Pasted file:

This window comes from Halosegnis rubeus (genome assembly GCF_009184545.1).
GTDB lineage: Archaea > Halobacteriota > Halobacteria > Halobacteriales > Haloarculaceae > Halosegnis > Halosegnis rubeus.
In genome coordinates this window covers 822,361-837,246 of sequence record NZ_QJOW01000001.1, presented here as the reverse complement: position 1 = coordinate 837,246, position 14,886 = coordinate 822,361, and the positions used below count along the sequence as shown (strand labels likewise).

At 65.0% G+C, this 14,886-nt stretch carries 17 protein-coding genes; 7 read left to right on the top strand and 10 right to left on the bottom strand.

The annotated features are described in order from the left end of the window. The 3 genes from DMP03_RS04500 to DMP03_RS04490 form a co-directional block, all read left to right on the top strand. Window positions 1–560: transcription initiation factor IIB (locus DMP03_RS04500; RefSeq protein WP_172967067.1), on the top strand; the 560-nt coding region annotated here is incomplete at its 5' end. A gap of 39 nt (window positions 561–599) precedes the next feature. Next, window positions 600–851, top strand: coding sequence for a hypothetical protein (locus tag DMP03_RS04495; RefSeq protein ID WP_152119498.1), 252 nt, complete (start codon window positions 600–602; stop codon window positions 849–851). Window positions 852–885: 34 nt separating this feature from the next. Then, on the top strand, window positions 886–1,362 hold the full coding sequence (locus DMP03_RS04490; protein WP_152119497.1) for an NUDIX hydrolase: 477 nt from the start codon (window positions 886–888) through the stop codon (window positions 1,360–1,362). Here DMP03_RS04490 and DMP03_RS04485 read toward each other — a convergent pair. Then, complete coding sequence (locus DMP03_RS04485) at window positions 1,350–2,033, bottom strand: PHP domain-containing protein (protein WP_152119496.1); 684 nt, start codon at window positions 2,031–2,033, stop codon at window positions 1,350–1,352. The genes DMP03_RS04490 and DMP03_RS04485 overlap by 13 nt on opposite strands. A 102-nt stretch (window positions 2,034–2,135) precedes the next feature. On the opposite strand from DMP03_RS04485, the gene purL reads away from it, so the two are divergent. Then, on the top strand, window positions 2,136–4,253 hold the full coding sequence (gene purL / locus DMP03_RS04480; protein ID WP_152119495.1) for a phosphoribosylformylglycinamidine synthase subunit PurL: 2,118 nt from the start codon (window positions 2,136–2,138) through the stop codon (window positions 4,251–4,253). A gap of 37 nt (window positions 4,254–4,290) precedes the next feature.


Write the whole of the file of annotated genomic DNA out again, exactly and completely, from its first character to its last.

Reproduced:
This window comes from Halosegnis rubeus (genome assembly GCF_009184545.1).
GTDB lineage: Archaea > Halobacteriota > Halobacteria > Halobacteriales > Haloarculaceae > Halosegnis > Halosegnis rubeus.
In genome coordinates this window covers 822,361-837,246 of sequence record NZ_QJOW01000001.1, presented here as the reverse complement: position 1 = coordinate 837,246, position 14,886 = coordinate 822,361, and the positions used below count along the sequence as shown (strand labels likewise).

At 65.0% G+C, this 14,886-nt stretch carries 17 protein-coding genes; 7 read left to right on the top strand and 10 right to left on the bottom strand.

The annotated features are described in order from the left end of the window. The 3 genes from DMP03_RS04500 to DMP03_RS04490 form a co-directional block, all read left to right on the top strand. Window positions 1–560: transcription initiation factor IIB (locus DMP03_RS04500; RefSeq protein WP_172967067.1), on the top strand; the 560-nt coding region annotated here is incomplete at its 5' end. A gap of 39 nt (window positions 561–599) precedes the next feature. Next, window positions 600–851, top strand: coding sequence for a hypothetical protein (locus tag DMP03_RS04495; RefSeq protein ID WP_152119498.1), 252 nt, complete (start codon window positions 600–602; stop codon window positions 849–851). Window positions 852–885: 34 nt separating this feature from the next. Then, on the top strand, window positions 886–1,362 hold the full coding sequence (locus DMP03_RS04490; protein WP_152119497.1) for an NUDIX hydrolase: 477 nt from the start codon (window positions 886–888) through the stop codon (window positions 1,360–1,362). Here DMP03_RS04490 and DMP03_RS04485 read toward each other — a convergent pair. Then, complete coding sequence (locus DMP03_RS04485) at window positions 1,350–2,033, bottom strand: PHP domain-containing protein (protein WP_152119496.1); 684 nt, start codon at window positions 2,031–2,033, stop codon at window positions 1,350–1,352. The genes DMP03_RS04490 and DMP03_RS04485 overlap by 13 nt on opposite strands. A 102-nt stretch (window positions 2,034–2,135) precedes the next feature. On the opposite strand from DMP03_RS04485, the gene purL reads away from it, so the two are divergent. Then, on the top strand, window positions 2,136–4,253 hold the full coding sequence (gene purL / locus DMP03_RS04480; protein ID WP_152119495.1) for a phosphoribosylformylglycinamidine synthase subunit PurL: 2,118 nt from the start codon (window positions 2,136–2,138) through the stop codon (window positions 4,251–4,253). A gap of 37 nt (window positions 4,254–4,290) precedes the next feature.